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 Post subject: Madagascar Part 6: Ankanin'ny Nofy
PostPosted: July 25th, 2017, 8:10 am 
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Joined: June 25th, 2014, 10:34 am
Posts: 62
Location: Huntington, West Virginia
Before I discuss Ankanin'ny Nofy I will show you some scenery and some lizards we came across at stops while driving between Ranomafana and Antsirabe.


The Malagasy have removed much of their forests for agriculture and charcoal production. The valleys are converted into rice fields.

ImageMAD_9057 by mitchberk, on Flickr

The hills are terraced for planting as seen on the right side of the photo.
ImageRural Madagascar by mitchberk, on Flickr

We made a stop at this rocky, hilly region along the road. The vehicle in the photo is a taxi-brousse loaded with passengers and their belongings.

ImageMAD_9102 by mitchberk, on Flickr

This chameleon was identified as Furcifer minor by our guides. It is a male as denoted by the pair of rostral appendages.

ImageFurcifer minor by mitchberk, on Flickr


The female Furcifer minor lacks the rostral appendages of the male.

ImageFurcifer minor, female by mitchberk, on Flickr


Trachylepis vato was readily found posing upon the rocks.

ImageTrachylepis vato by mitchberk, on Flickr

Another stop was at this small patch of woods on the left side of the highway. As you can see in the picture the Malagasy people have a labor intensive way of life.

ImageUntitled by mitchberk, on Flickr


The female Furcifer lateralis can most aptly be described as drop dead gorgeous.

ImageFurcifer lateralis by mitchberk, on Flickr


ImageFurcifer lateralis by mitchberk, on Flickr


ImageFurcifer lateralis by mitchberk, on Flickr


This Calumma nasutum has a uniquely blue colored rostral appendage and some patches of blue scales on the dorsum of its head.

ImageCalumma nasutum by mitchberk, on Flickr


Male Calumma brevicorne have a rostral appendage which is not found in the female.

ImageCalumma brevicorne, male by mitchberk, on Flickr


Ptychadena mascareniensis

ImagePtychadena mascareniensis by mitchberk, on Flickr


Frog species? Maybe Heterixalus sp.?

ImageFrog ID? by mitchberk, on Flickr


We had lunch al fresco at an excellent hotel restaurant in Antsirabe. But I could not just sit there when possible new herps could be lurking in the vegetation of the garden or around the hotel. My searching paid off handsomely with two new species of native geckos under my belt.

Phelsuma quadriocellata quadriocellata with its black spot surrounded by a rim of blue just caudal to the forelimbs. A second black spot is just rostral to the hindlimb but obscured in this photo.

ImagePhelsuma quadriocellata quadriocellata by mitchberk, on Flickr


Lygodactylus pictus found the rock walls and foundation of the cottages to its liking.

ImageLygodactylus pictus by mitchberk, on Flickr


Preying mantis

ImagePreying Mantis by mitchberk, on Flickr


Dragonfly

ImageDragonfly by mitchberk, on Flickr


Now off to Ankanin'ny Nofy, which is located on the Pangalanes Canal just inland to the east coast of Madagascar. Our hotel can only be reached by boat.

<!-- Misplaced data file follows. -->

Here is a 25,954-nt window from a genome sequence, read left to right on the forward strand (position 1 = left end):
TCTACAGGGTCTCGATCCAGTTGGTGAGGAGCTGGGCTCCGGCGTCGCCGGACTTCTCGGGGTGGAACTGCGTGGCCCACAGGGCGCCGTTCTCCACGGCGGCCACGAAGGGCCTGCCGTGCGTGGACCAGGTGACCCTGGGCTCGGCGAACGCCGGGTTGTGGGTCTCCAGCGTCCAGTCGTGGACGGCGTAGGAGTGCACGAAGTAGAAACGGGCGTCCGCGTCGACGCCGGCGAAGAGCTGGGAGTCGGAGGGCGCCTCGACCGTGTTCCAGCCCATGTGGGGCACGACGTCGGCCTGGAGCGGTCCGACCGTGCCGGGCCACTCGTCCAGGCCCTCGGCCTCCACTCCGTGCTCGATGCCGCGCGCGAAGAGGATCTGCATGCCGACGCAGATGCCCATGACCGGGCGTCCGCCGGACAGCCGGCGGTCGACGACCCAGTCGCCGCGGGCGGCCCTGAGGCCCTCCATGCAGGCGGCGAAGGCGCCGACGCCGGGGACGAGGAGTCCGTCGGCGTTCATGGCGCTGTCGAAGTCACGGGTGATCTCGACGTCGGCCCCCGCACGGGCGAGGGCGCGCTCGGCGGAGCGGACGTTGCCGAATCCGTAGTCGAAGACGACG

ImageUntitled by mitchberk, on Flickr


It took two hours to travel by our motor boat to the hotel but a dugout canoe would have taken much, much longer.

ImageDugout canoe in Pangalane Canal by mitchberk, on Flickr

The chameleon du jour at Ankanin'ny Nofy is Furcifer pardalis, which is one of the largest and most colorful chameleons.

ImageFurcifer pardalis by mitchberk, on Flickr

Furcifer pardalis

ImageFurcifer pardalis, male by mitchberk, on Flickr


Furcifer pardalis, male

ImageFurcifer pardalis, male by mitchberk, on Flickr


Furcifer pardalis, male

ImageFurcifer pardalis, male by mitchberk, on Flickr


Female Furcifer pardalis are not as colorful as the males.

ImageFurcifer pardalis, female by mitchberk, on Flickr


Juvenile Furcifer pardalis

ImageFurcifer pardalis by mitchberk, on Flickr


Enough with the chameleons!

Geckos:


Here is a different species of day gecko, Phelsuma laticauda on the wall of the restaurant. Love the blue ring around the eye.

ImagePhelsuma laticauda by mitchberk, on Flickr


Keep those eyes moist Phelsuma laticauda!

ImagePhelsuma laticauda at Hotel Palmarium by mitchberk, on Flickr


Phelsuma laticauda

ImagePhelsuma laticauda by mitchberk, on Flickr


The large day gecko, Phelsuma madagascariensis in the garden.

ImagePhelsuma madagascariensis by mitchberk, on Flickr


A gravid Lygodactylus miops photographed during a night walk.

ImageLygodactylus miops at Ankanin'ny Nofy, Madagascar by mitchberk, on Flickr


Ebenavia inunguis found during a night walk.

ImageEbenavia inunguis at Ankanin'ny Nofy, Madagascar by mitchberk, on Flickr


The fish-scale gecko Geckolepis maculata on the ceiling of our bungalow. This is another example of the genus Geckolepis that can shed its scales in response to danger. Tail breakage is a good escape mechanism but leaving scales in the predator's jaws while the prey scurries away from danger is not bad either. Geckolepis has both defense mechanisms. This individual has a regenerated tail.